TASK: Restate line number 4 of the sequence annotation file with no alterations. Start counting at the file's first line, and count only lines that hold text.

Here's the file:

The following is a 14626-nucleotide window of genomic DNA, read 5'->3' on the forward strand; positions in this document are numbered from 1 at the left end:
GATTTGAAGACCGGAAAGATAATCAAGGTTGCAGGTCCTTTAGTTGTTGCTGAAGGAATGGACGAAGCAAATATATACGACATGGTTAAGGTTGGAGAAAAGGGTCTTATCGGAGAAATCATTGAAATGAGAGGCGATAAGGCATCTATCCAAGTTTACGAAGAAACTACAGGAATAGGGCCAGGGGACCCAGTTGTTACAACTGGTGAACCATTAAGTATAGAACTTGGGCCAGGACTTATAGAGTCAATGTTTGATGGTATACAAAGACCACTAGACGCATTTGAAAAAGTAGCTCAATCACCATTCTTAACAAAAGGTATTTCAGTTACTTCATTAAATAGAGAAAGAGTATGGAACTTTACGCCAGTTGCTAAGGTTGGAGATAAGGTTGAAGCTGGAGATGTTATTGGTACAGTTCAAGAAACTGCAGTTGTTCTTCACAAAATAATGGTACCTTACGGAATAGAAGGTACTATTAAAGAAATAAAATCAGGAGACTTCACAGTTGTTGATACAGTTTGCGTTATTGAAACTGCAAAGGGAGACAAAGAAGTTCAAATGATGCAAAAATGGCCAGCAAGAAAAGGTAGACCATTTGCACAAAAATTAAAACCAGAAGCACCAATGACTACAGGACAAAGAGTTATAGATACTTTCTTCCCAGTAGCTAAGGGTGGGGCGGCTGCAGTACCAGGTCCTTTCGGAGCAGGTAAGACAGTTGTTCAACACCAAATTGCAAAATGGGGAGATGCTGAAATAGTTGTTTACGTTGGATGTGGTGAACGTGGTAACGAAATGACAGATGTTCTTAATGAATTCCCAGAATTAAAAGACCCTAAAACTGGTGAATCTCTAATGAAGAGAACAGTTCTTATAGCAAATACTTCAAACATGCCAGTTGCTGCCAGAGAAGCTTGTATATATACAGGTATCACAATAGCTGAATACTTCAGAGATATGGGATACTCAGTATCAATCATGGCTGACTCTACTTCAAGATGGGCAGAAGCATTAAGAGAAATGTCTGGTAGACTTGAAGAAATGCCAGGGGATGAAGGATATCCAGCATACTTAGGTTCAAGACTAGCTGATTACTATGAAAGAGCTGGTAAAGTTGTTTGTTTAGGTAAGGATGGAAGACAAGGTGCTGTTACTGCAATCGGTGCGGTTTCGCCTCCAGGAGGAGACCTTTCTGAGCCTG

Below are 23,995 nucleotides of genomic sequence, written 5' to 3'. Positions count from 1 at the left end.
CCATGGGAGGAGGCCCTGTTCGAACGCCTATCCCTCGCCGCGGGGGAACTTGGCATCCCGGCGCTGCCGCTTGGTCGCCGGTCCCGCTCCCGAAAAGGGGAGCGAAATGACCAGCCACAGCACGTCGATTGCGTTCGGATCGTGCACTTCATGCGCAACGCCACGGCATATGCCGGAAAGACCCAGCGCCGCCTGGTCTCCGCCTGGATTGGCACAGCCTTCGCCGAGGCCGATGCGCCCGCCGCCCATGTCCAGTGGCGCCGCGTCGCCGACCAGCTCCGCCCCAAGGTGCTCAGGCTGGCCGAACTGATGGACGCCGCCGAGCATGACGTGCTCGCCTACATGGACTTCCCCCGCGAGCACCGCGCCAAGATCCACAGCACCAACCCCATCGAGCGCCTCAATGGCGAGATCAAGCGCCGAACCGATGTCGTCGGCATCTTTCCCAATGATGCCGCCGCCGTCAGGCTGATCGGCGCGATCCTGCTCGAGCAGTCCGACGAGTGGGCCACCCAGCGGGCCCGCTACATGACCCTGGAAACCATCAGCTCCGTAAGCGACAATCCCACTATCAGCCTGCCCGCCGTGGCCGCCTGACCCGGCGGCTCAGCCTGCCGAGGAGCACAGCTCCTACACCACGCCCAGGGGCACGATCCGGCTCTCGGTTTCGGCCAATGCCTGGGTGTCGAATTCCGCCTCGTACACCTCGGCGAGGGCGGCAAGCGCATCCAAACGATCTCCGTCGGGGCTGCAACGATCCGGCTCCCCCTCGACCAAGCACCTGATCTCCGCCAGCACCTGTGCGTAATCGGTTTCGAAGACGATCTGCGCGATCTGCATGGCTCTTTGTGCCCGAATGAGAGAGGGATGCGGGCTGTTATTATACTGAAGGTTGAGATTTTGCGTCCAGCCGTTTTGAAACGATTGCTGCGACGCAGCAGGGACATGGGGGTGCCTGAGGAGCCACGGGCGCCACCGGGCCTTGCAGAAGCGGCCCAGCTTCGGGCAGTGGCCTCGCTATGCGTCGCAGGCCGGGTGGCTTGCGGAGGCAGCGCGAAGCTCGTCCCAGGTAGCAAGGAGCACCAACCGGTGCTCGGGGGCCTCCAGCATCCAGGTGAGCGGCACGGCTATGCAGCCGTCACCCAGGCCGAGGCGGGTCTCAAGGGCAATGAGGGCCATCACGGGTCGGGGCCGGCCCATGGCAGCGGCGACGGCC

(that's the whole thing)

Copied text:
CCATGGGAGGAGGCCCTGTTCGAACGCCTATCCCTCGCCGCGGGGGAACTTGGCATCCCGGCGCTGCCGCTTGGTCGCCGGTCCCGCTCCCGAAAAGGGGAGCGAAATGACCAGCCACAGCACGTCGATTGCGTTCGGATCGTGCACTTCATGCGCAACGCCACGGCATATGCCGGAAAGACCCAGCGCCGCCTGGTCTCCGCCTGGATTGGCACAGCCTTCGCCGAGGCCGATGCGCCCGCCGCCCATGTCCAGTGGCGCCGCGTCGCCGACCAGCTCCGCCCCAAGGTGCTCAGGCTGGCCGAACTGATGGACGCCGCCGAGCATGACGTGCTCGCCTACATGGACTTCCCCCGCGAGCACCGCGCCAAGATCCACAGCACCAACCCCATCGAGCGCCTCAATGGCGAGATCAAGCGCCGAACCGATGTCGTCGGCATCTTTCCCAATGATGCCGCCGCCGTCAGGCTGATCGGCGCGATCCTGCTCGAGCAGTCCGACGAGTGGGCCACCCAGCGGGCCCGCTACATGACCCTGGAAACCATCAGCTCCGTAAGCGACAATCCCACTATCAGCCTGCCCGCCGTGGCCGCCTGACCCGGCGGCTCAGCCTGCCGAGGAGCACAGCTCCTACACCACGCCCAGGGGCACGATCCGGCTCTCGGTTTCGGCCAATGCCTGGGTGTCGAATTCCGCCTCGTACACCTCGGCGAGGGCGGCAAGCGCATCCAAACGATCTCCGTCGGGGCTGCAACGATCCGGCTCCCCCTCGACCAAGCACCTGATCTCCGCCAGCACCTGTGCGTAATCGGTTTCGAAGACGATCTGCGCGATCTGCATGGCTCTTTGTGCCCGAATGAGAGAGGGATGCGGGCTGTTATTATACTGAAGGTTGAGATTTTGCGTCCAGCCGTTTTGAAACGATTGCTGCGACGCAGCAGGGACATGGGGGTGCCTGAGGAGCCACGGGCGCCACCGGGCCTTGCAGAAGCGGCCCAGCTTCGGGCAGTGGCCTCGCTATGCGTCGCAGGCCGGGTGGCTTGCGGAGGCAGCGCGAAGCTCGTCCCAGGTAGCAAGGAGCACCAACCGGTGCTCGGGGGCCTCCAGCATCCAGGTGAGCGGCACGGCTATGCAGCCGTCACCCAGGCCGAGGCGGGTCTCAAGGGCAATGAGGGCCATCACGGGTCGGGGCCGGCCCATGGCAGCGGCGACGGCC